Remembering one of Canada's darkest hours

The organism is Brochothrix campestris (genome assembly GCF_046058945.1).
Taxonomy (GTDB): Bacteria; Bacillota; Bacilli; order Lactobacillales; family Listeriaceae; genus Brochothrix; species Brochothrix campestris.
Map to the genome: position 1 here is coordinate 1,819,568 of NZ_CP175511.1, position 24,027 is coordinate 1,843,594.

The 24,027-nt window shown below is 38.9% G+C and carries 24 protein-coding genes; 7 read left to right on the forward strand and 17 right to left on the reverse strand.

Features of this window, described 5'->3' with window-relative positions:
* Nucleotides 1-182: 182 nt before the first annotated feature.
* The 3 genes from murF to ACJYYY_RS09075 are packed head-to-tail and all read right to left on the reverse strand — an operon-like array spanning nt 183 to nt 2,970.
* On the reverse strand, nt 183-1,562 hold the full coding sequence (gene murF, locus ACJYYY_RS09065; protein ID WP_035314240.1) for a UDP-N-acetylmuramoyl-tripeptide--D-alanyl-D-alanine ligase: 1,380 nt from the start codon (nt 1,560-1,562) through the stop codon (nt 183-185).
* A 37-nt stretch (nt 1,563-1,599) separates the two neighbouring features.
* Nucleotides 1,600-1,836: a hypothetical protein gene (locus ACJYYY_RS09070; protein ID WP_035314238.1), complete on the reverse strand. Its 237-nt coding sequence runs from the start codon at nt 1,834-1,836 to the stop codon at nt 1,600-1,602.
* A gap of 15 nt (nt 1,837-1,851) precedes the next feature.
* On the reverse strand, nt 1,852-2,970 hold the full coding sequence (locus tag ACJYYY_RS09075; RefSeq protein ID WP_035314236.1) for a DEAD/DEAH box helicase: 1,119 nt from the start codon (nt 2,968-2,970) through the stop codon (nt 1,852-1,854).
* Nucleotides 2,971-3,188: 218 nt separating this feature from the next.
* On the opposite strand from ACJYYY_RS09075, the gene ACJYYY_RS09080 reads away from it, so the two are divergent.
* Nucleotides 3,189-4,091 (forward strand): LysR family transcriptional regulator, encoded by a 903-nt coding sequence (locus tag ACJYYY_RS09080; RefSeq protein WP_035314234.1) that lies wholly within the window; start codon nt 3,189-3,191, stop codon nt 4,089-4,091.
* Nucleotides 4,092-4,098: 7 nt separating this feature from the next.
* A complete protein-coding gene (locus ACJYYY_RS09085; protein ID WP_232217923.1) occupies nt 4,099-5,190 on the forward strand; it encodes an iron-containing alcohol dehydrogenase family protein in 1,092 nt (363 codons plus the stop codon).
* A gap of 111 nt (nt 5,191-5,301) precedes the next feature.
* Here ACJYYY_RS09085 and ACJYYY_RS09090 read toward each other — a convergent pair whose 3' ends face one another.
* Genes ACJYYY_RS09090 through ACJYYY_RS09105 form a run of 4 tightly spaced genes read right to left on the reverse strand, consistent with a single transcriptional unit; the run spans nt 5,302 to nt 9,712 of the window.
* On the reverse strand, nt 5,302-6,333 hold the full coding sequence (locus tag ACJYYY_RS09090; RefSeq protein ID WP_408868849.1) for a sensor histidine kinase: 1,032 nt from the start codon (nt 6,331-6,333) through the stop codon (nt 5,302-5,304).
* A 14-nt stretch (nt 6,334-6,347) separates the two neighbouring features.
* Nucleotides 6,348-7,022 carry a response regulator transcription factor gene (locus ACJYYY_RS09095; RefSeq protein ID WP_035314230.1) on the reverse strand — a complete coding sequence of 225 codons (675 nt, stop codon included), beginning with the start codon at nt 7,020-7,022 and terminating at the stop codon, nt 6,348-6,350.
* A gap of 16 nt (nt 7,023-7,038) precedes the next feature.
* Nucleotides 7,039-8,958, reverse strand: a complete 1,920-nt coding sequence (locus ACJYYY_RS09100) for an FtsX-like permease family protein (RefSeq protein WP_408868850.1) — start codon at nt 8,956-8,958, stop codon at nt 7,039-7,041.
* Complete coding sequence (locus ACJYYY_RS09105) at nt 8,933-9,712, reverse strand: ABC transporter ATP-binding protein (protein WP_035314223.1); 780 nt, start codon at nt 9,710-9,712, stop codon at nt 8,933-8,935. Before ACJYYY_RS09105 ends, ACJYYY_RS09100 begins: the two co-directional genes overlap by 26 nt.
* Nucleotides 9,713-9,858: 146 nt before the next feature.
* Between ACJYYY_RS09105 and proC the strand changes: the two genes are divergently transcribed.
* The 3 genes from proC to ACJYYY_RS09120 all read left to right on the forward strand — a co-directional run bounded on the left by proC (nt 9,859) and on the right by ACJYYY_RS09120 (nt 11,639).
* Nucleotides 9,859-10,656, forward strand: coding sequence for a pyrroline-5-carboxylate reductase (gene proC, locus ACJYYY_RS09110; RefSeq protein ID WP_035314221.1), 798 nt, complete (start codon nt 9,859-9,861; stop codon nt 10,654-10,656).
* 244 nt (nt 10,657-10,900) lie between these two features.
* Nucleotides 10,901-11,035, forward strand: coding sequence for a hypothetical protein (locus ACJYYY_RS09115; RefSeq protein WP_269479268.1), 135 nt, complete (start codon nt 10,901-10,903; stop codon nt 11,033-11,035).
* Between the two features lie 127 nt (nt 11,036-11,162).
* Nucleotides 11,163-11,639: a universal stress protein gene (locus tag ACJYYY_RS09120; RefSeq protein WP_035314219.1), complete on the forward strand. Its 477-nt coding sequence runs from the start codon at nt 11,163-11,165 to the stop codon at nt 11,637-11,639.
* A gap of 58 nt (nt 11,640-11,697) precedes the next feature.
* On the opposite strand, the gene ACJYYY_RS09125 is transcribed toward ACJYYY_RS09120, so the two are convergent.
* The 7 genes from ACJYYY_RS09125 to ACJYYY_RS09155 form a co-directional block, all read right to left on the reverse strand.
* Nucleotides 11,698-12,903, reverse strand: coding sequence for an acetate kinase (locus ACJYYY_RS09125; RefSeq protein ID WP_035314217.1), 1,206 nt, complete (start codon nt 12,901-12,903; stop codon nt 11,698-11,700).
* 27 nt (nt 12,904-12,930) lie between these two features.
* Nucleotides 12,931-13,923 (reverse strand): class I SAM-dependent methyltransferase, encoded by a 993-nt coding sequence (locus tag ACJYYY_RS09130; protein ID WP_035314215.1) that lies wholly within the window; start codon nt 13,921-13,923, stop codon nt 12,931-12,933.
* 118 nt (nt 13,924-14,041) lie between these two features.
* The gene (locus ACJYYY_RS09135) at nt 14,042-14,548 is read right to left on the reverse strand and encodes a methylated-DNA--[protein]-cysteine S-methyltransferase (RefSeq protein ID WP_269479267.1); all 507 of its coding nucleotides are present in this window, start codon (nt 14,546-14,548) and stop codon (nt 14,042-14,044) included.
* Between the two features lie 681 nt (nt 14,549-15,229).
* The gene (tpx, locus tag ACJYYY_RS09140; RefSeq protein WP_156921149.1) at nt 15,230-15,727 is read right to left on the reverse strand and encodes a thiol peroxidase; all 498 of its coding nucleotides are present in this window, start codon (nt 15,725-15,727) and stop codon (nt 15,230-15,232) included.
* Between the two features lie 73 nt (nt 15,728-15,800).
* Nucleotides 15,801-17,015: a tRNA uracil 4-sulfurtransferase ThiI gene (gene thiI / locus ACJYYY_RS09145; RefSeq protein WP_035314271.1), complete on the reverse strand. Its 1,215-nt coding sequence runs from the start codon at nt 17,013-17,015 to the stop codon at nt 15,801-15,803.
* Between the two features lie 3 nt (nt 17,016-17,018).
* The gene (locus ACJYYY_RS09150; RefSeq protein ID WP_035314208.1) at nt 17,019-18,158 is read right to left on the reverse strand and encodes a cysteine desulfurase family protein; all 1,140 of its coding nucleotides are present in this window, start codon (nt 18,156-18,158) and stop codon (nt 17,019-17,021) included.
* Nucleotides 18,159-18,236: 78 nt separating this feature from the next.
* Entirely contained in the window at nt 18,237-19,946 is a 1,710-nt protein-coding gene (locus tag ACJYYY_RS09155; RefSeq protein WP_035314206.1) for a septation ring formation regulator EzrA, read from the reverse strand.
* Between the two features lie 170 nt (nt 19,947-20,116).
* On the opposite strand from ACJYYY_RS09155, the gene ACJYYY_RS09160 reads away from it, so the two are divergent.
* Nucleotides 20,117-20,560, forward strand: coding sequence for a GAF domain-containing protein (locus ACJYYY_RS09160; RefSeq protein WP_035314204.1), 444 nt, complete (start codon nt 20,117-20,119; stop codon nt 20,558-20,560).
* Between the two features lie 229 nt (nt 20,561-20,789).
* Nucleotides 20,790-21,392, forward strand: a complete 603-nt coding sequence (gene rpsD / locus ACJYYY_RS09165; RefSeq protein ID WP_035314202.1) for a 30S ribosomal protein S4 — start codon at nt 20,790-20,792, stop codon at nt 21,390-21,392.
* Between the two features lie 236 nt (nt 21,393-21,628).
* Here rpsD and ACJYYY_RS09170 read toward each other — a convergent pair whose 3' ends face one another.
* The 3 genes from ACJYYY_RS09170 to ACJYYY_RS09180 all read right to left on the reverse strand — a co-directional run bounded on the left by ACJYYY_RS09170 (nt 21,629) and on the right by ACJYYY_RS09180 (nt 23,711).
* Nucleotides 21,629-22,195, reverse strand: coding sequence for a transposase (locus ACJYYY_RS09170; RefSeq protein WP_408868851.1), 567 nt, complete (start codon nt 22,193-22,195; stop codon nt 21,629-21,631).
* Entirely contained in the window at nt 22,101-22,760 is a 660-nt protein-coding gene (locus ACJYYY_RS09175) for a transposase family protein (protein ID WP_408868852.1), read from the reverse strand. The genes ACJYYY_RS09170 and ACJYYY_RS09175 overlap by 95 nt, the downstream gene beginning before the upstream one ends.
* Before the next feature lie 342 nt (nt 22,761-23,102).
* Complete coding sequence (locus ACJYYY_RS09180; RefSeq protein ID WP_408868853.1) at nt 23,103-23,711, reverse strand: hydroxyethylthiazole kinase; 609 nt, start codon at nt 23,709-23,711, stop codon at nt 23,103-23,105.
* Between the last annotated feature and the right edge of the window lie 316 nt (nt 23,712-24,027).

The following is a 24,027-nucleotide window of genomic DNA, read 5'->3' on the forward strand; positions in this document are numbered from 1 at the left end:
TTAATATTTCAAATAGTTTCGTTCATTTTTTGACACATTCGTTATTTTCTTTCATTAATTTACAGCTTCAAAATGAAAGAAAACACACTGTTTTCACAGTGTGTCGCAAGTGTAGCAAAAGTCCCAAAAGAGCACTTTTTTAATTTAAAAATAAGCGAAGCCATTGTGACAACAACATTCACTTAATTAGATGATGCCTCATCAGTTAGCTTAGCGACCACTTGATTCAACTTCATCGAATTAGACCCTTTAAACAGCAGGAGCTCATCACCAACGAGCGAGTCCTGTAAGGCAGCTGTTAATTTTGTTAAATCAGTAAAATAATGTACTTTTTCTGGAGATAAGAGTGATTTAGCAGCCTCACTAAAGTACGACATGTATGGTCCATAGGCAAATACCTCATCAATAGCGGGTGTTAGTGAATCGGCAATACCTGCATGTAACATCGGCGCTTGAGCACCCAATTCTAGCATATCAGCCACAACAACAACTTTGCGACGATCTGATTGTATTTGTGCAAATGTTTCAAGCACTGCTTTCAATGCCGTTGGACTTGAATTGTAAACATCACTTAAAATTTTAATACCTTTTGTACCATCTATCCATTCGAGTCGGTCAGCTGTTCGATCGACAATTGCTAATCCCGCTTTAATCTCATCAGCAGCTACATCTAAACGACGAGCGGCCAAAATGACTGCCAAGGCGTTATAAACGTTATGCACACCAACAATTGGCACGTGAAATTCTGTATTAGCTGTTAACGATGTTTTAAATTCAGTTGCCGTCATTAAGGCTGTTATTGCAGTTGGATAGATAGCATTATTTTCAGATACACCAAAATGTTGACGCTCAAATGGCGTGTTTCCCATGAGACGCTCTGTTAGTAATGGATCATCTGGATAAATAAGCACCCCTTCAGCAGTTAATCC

In a country with an established tradition of respecting civil liberties, wartime hysteria led to 21,000 people of Japanese descent being forcibly removed. With news of the attack on the American naval base at Hawaii on December 7, 1941, years of smoldering fear and resentment against Japanese Canadians exploded into panic and anger in British Columbia. On January 14, 1942, a 100-mile wide strip along the coast was designated a "protected area" by the federal government and all male Japanese Canadians between the ages of 18 and 45 were to be removed from the area and taken to road camps in the interior. On March 4, 1942, all people of Japanese racial origin were told to leave the protected area. A dusk to dawn curfew was imposed and enforced by police. Most of the Japanese with either naturalized citizens or born in Canada. On September 22, 1988, Prime Minister Brian Mulroney delivered an apology, and the Canadian government announced a compensation package, one month after President Ronald Reagan made similar gestures in the United States.